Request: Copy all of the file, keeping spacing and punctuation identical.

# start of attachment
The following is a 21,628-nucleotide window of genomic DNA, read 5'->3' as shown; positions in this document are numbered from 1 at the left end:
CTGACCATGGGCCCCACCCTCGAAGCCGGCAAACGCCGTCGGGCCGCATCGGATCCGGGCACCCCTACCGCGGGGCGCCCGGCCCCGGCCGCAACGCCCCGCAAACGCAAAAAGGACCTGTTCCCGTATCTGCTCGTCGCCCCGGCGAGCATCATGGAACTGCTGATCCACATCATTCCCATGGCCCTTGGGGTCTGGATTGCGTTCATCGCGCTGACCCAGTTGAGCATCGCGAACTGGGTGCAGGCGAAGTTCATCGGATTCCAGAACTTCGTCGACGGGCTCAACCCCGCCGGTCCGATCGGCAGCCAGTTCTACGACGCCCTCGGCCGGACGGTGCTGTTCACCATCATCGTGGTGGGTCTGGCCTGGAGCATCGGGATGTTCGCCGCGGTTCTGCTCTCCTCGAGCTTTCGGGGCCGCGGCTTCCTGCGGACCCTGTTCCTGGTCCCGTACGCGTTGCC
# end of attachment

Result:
The following is a 21,628-nucleotide window of genomic DNA, read 5'->3' as shown; positions in this document are numbered from 1 at the left end:
CTGACCATGGGCCCCACCCTCGAAGCCGGCAAACGCCGTCGGGCCGCATCGGATCCGGGCACCCCTACCGCGGGGCGCCCGGCCCCGGCCGCAACGCCCCGCAAACGCAAAAAGGACCTGTTCCCGTATCTGCTCGTCGCCCCGGCGAGCATCATGGAACTGCTGATCCACATCATTCCCATGGCCCTTGGGGTCTGGATTGCGTTCATCGCGCTGACCCAGTTGAGCATCGCGAACTGGGTGCAGGCGAAGTTCATCGGATTCCAGAACTTCGTCGACGGGCTCAACCCCGCCGGTCCGATCGGCAGCCAGTTCTACGACGCCCTCGGCCGGACGGTGCTGTTCACCATCATCGTGGTGGGTCTGGCCTGGAGCATCGGGATGTTCGCCGCGGTTCTGCTCTCCTCGAGCTTTCGGGGCCGCGGCTTCCTGCGGACCCTGTTCCTGGTCCCGTACGCGTTGCC